7+ tips for growing large zucchini

If you're new to gardening, growing zucchini is the place to start. It's one of the easiest vegetables to grow from seed. It's simple to care for, grows quickly, and is quite versatile.
While zucchini is known to be a prolific grower--some say it practically grows on its own--it does need a little help from the gardener. Here are 7 suggestions for planting and harvesting an abundant crop of this delicious squash:
1. Plant the seeds in a sunny location
If you want your zucchini to be productive, give them lots of sunlight and add nutrients to the soil in the form of garden compost and well-rotted manure. Plant them where they won't be overshadowed by other plants.
2. Plant them on a hill
After all chance of frost has passed, mound up the soil about 6 to 12 inches high and 12 to 24 inches wide. On top of the hill, plant four or five zucchini seeds in a circle. After the seedlings get their first leaves, thin them to two or three per hill. Sow zucchini seeds on their side so the water runs off. This keeps them for rotting.
3. Don't plant them too early
Zucchini does not like cold temperatures, so don't start them too early. Check out the recommended sowing and planting times for your location.
4. Mulch and water
Once the seedlings are established, mulch around the plants to help keep the ground temperature stable and allow the soil to retain water. These two tips will help the zucchini plant have an earlier and larger crop.
Make sure that your zucchini plants get at least 2 inches of water a week. If you don’t get enough rainfall, water them manually. Make sure to use a soaker hose because watering the leaves can cause the plants to develop powdery mildew.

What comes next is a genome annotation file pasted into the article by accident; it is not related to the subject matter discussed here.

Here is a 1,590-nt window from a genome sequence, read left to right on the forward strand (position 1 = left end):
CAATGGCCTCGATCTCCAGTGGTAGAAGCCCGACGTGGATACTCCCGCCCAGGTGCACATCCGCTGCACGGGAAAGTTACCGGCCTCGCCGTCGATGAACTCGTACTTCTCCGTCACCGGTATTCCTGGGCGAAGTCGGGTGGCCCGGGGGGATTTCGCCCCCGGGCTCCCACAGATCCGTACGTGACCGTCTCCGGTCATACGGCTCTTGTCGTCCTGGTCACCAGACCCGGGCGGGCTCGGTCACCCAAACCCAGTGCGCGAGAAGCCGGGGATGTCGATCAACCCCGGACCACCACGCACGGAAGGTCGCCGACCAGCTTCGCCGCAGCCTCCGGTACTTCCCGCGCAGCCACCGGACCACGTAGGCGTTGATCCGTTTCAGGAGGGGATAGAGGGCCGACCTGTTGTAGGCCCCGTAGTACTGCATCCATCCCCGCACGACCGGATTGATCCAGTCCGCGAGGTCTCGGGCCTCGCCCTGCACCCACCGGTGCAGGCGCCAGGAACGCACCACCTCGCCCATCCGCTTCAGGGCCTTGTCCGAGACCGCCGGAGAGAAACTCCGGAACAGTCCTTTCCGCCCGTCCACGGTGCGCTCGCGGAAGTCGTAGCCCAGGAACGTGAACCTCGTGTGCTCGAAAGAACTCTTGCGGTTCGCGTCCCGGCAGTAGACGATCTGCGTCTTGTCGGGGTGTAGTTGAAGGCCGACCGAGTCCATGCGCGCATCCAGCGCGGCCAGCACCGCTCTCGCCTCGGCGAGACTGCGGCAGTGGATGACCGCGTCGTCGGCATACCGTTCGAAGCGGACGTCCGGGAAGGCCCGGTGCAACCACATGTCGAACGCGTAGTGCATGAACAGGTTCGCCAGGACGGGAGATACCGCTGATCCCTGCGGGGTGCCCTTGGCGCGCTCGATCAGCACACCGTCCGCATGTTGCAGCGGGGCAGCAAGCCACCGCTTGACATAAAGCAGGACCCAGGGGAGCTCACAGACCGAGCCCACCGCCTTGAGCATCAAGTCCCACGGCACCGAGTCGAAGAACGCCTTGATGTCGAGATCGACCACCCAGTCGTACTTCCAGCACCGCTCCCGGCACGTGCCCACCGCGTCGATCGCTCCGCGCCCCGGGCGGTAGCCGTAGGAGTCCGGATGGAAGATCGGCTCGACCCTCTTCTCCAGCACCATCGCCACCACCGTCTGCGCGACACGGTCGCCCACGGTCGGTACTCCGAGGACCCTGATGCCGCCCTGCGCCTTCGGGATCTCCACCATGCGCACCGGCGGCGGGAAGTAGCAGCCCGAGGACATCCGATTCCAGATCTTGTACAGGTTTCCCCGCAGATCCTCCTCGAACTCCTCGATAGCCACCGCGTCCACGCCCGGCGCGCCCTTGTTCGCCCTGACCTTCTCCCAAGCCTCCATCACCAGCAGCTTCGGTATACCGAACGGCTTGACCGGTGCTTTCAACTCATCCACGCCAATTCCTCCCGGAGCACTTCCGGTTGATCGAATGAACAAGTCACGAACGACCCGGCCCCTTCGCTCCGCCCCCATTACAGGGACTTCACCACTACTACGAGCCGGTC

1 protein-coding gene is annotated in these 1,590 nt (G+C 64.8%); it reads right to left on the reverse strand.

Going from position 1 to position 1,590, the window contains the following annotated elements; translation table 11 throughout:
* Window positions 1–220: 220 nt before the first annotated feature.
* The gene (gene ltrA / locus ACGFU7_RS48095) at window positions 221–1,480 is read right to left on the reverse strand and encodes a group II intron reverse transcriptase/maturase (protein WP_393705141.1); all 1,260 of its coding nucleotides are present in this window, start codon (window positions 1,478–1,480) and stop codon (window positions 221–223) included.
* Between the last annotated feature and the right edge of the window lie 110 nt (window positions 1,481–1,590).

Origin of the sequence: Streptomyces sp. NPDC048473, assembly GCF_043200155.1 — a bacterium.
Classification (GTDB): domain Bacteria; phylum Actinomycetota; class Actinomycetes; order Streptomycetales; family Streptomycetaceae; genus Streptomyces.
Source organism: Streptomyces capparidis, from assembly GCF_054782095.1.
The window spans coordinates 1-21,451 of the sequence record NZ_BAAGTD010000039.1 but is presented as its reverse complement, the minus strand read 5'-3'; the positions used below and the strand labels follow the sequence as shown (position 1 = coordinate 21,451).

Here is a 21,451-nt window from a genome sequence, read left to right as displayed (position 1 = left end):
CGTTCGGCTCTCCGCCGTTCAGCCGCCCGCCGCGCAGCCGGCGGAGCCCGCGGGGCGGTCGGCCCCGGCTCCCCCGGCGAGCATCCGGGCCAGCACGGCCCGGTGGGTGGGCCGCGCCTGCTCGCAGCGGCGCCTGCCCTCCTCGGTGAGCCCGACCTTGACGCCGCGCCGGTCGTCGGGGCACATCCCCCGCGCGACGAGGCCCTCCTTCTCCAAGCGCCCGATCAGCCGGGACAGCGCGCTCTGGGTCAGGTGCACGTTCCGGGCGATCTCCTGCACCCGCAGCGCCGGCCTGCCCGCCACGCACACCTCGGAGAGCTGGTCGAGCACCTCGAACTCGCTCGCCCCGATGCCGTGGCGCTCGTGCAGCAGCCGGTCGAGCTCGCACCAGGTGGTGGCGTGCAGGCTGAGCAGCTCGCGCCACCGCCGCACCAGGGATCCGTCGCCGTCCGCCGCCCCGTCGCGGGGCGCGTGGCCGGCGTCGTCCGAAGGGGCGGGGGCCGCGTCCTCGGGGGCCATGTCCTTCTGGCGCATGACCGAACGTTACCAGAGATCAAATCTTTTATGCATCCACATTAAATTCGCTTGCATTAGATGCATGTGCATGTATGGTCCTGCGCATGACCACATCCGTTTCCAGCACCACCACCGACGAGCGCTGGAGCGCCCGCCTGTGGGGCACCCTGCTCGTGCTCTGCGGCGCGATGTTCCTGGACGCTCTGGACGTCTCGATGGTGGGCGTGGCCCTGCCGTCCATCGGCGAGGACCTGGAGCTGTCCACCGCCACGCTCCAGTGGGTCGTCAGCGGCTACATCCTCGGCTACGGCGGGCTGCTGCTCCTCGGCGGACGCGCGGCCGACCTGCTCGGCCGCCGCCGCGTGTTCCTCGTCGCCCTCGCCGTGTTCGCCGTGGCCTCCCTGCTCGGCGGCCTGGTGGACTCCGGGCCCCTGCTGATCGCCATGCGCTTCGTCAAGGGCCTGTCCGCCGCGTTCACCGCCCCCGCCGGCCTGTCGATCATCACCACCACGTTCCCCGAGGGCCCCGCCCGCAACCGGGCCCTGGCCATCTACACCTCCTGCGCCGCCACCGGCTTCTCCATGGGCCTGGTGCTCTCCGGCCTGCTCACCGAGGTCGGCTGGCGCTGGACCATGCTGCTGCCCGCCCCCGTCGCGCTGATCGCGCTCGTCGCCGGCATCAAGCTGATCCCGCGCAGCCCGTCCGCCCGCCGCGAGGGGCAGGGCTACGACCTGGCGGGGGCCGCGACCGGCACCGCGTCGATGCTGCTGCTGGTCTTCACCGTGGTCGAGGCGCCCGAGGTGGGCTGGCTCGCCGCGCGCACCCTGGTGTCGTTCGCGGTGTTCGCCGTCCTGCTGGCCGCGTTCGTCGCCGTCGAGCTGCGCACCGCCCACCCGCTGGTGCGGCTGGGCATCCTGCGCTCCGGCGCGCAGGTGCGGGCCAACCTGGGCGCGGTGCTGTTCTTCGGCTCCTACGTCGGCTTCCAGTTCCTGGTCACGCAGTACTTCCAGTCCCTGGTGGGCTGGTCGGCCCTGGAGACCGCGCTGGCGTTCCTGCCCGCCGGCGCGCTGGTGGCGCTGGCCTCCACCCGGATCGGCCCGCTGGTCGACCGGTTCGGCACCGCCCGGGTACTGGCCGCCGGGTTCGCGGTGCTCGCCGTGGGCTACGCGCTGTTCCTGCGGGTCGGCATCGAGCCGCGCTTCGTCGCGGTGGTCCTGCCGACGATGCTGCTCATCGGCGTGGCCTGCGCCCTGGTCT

5. Succession planting adds to the abundance
Zucchini is a fast grower. It will be ready to harvest in 40 to 60 days. Although many gardeners feel the initial harvest of zucchini is more than enough, you can start new plants 2 or 3 times a season and have an even bigger harvest. If you want a steady supply, succession planting is the way to go.
6. Don't wait too long to harvest it
Your plants will start blooming in about 40-60 days. Those early, smaller squash that are about 6 inches long tend to be the most tender and flavorful. If you pick them often, you'll have a larger crop.
Cut your zucchini from the vine with a sharp knife, and store them unwashed in the refrigerator until you’re ready to use them.
7. Eat it and share it
Zucchini is packed with nutrients and can be eaten many different ways. Check online for a host of recipes.
You ’ll probably end up with a bigger harvest than you can possibly eat by yourself. When that happens, you can connect with a local food pantry and be generous to the entire neighborhood!

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